Lawrence Lessig Interview: Photography and Creative Commons

I’m obviously an advocate for artists’ copyright and I believe strongly that it’s king in the world of photography.

I have for years, however, been cognizant of impending pressures on the perception of copyright and how it affects me and my photographer, artist, musician, designer, writer, and filmmaker friends. Like so many of us interested in the new media, I’m ecstatic about the opportunities abound and interested in sharing the content I create, but simultaneously cautious about the erosion of artists’ rights. I’m seeking the best of all worlds and working to feed a constant hunger for new and insightful solutions to the changing landscape.

In the following timely and engaging interview, photographer and fellow blogger/podcaster Jim Goldstein eloquently probes the brain of Stanford law professor, author, and founder of The Creative Commons, Lawrence Lessig. Damn worth the listen:

FWIW, Jim does a superb job interviewing Lessig, firm on some points and generous on others, keeping him targeted on photography and extracting nuggets from Lessig that have previously gone un-discussed in circles where professional photography intersects Creative Commons folk. As could be expected, Lessig also is in top form.

If you’d be jazzed to put this interview in your pocket for later or repeat listening, I’d encourage you to check out Goldstein’s iTunes podcast, EXIF and Beyond. And most certainly pay a visit to Goldstein’s blog and find a way to thank him for his contributions to our growing knowledge base on this topic.

RSS readers may need to listen to the embedded audio file here.

9 Responses to Lawrence Lessig Interview: Photography and Creative Commons

  1. Steve Cairney February 8, 2008 at 6:17 am #

    I don’t know about you but I’d rather have the support of a law behind me rather than that of a ‘community’.

    I’m still not sure how I feel about CC, even after listening to that interview. Have I become an old school guard (something I in essence disagree with) in still thinking it’s opened up a great amount of grey area?

  2. Anonymous February 8, 2008 at 8:27 am #

    Steve – I don’t think you’re old school or old guard. You’re being calculated which is smart. And I think that’s what Chase is up to here. Urging us to educate ourselves and proceed with caution. He’s furthering the discussion which is crucial for our future.

    I, for one, will employ *some* cc licenses, but only where appropriate. And will employ creative commons, non commercial, no derivative works tags. But again only on SOME stuff.

    Copyright is still king, as the CJ master says…

  3. Chase Jarvis February 8, 2008 at 10:09 pm #

    Indeed this post is to increase awareness, discussion, and education. I think that sticking our stake in the sand and relying on copyright as it currently stands is a mistake. Why? Because copyright as we know it might not be there as a reality of market pressures. Not making any claims here about better or worse, I’m merely suggesting that because of a shift in technology, many aspects of the current law are on the cusp of change. Discussion, exploration, and consideration for the future are important.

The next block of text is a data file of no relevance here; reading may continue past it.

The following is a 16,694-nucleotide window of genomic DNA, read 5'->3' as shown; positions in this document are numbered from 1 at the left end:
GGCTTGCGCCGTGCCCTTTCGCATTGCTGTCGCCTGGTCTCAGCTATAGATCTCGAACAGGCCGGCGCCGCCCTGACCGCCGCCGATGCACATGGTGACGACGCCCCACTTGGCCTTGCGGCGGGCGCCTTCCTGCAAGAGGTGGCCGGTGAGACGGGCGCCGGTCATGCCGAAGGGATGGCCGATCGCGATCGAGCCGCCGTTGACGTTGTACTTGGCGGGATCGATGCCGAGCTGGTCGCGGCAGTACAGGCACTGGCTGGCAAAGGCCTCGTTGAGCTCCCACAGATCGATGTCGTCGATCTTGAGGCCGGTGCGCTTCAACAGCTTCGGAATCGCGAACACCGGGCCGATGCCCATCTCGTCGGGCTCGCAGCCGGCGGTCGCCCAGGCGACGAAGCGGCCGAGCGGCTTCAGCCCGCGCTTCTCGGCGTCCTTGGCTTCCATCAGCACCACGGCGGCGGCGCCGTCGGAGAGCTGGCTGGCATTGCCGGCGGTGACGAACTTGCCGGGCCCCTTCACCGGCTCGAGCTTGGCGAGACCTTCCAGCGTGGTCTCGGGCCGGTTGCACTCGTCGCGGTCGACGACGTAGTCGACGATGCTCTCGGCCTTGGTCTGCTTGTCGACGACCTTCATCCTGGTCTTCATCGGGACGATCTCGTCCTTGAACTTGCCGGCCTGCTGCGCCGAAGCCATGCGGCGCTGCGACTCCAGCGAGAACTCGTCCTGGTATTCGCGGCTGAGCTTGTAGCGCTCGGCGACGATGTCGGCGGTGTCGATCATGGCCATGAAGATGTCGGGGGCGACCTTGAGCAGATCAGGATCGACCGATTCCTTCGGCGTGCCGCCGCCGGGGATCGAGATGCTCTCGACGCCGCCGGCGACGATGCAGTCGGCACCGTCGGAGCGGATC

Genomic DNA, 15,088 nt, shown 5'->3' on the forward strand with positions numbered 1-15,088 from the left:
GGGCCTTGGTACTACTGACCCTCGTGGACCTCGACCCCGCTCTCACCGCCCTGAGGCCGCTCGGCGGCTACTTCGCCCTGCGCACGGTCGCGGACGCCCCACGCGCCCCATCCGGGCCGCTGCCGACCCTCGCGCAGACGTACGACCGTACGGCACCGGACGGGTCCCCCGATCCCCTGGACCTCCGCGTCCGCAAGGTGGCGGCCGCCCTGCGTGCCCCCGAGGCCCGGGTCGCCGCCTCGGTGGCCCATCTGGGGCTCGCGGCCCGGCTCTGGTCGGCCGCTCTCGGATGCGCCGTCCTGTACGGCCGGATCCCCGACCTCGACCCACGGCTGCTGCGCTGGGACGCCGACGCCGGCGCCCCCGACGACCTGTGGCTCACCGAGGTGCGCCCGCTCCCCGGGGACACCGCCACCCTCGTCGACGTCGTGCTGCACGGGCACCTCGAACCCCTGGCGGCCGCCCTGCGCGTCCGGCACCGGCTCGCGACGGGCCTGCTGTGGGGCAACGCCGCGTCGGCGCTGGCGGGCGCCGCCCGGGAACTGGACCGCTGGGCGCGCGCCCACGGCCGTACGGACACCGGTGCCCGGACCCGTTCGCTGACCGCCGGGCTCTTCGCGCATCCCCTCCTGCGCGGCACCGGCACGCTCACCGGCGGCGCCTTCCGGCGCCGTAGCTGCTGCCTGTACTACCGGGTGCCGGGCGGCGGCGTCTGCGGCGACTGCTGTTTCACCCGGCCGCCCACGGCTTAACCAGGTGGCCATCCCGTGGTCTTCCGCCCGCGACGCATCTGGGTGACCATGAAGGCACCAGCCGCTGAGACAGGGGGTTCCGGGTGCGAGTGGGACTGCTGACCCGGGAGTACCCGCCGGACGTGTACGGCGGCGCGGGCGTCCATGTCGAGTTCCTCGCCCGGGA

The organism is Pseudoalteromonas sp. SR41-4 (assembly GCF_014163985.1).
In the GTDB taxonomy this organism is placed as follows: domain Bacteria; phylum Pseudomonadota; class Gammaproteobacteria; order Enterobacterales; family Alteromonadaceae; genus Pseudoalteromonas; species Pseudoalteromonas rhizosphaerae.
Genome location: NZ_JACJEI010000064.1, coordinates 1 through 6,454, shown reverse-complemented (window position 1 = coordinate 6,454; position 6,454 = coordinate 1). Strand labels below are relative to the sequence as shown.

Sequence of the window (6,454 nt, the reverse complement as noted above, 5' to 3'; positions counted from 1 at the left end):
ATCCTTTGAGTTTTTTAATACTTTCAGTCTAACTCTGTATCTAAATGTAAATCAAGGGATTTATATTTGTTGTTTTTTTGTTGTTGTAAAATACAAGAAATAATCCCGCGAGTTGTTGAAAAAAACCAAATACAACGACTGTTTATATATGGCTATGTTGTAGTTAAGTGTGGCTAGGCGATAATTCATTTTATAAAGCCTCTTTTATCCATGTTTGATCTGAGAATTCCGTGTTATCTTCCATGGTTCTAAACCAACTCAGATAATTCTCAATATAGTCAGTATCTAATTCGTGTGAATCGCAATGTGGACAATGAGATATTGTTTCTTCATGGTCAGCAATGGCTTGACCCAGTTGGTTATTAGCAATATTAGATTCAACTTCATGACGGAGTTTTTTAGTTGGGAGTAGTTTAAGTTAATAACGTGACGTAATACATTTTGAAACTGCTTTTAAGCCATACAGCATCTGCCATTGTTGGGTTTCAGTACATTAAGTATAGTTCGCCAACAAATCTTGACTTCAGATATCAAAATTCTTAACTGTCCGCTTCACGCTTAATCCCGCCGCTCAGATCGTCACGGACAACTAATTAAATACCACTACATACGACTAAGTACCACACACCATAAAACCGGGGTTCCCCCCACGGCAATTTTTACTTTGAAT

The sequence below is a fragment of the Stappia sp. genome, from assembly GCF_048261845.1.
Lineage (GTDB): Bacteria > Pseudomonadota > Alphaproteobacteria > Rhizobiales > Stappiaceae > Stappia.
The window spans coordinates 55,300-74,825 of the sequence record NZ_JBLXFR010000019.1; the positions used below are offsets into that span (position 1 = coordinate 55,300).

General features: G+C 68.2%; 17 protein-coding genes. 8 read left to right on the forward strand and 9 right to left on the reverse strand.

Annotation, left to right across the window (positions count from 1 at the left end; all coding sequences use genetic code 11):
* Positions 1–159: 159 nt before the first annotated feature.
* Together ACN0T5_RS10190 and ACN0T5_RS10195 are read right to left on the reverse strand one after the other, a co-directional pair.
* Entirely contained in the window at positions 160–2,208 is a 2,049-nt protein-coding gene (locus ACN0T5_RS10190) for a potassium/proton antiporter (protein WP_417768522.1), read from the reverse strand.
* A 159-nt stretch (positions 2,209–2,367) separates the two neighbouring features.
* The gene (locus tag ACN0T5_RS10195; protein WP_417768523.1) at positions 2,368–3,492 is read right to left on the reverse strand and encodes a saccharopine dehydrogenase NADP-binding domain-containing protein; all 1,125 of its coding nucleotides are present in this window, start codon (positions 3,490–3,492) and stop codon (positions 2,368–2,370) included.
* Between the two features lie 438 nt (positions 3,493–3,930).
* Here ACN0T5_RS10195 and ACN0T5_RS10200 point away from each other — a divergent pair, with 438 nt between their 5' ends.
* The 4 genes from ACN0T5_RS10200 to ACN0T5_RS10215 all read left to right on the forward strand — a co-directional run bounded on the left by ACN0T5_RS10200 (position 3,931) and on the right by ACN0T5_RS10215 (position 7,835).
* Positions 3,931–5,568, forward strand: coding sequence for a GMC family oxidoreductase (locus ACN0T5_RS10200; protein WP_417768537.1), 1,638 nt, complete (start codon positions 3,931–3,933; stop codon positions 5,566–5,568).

4. Snorri February 8, 2008 at 10:42 pm #

    first thanks for all the invaluable info you put out there, it is very generous and of invaluable use for those of us starting down the path of pro.

    Copyright as an idea must evolve as everything else, and as you say we as photogs must evolve with the flow and and find new ways of making a living in a new era. Of course be vigilant on our rights etc. but also be willing to try new approaches.

    Anyway enough rambling, I am still waiting for insiders tips on hardcopy promotions.


  5. Anonymous February 10, 2008 at 1:38 pm #

    Any chance you could meet with Lessig, and share the results of you two guys’ power meeting with us ?? I bet some cool stuff could come out of you gentlemen having a few beers.

  6. Anonymous February 12, 2008 at 8:18 am #

    GREAT listen. Thanks Jim/Chase!

  7. Josh Bobb February 21, 2008 at 8:34 pm #

    Thanks, Chase, for all your hard work! Saw you downing a Redbull in the SB2 videos. I don’t know HOW you do all this stuff concurrently. I aspire to be half as prolific as you some day.

    Back to the matter at hand…

    I’m surprised to not see many people respond to this post, considering the momentous changes in copyright law that we are facing. It’s not a matter of if, but when. To ignore it would be like putting your head in the sand.

    Anyhow, a GREAT video/presentation by Larry Lessig at TedTalks is here:

    Absolutely worth the watch/listen.


  8. Ismael Rovinsky September 26, 2014 at 1:10 am #

    Throughout the grand pattern of things you actually get a B+ just for hard work. Where exactly you actually lost everybody was first on all the particulars. You know, people say, details make or break the argument.. And it could not be much more accurate here. Having said that, allow me say to you just what did deliver the results. The writing is certainly rather convincing and that is probably why I am taking the effort to comment. I do not make it a regular habit of doing that. Next, while I can easily notice a jumps in reason you make, I am not convinced of how you appear to connect the details which in turn help to make your final result. For the moment I shall subscribe to your issue but trust in the future you actually link your dots better.

  9. Sandy Facello October 8, 2014 at 11:24 pm #

    Generally I don’t learn post on blogs, but I would like to say that this write-up very pressured me to try and do it! Your writing style has been surprised me. Thanks, very great post.

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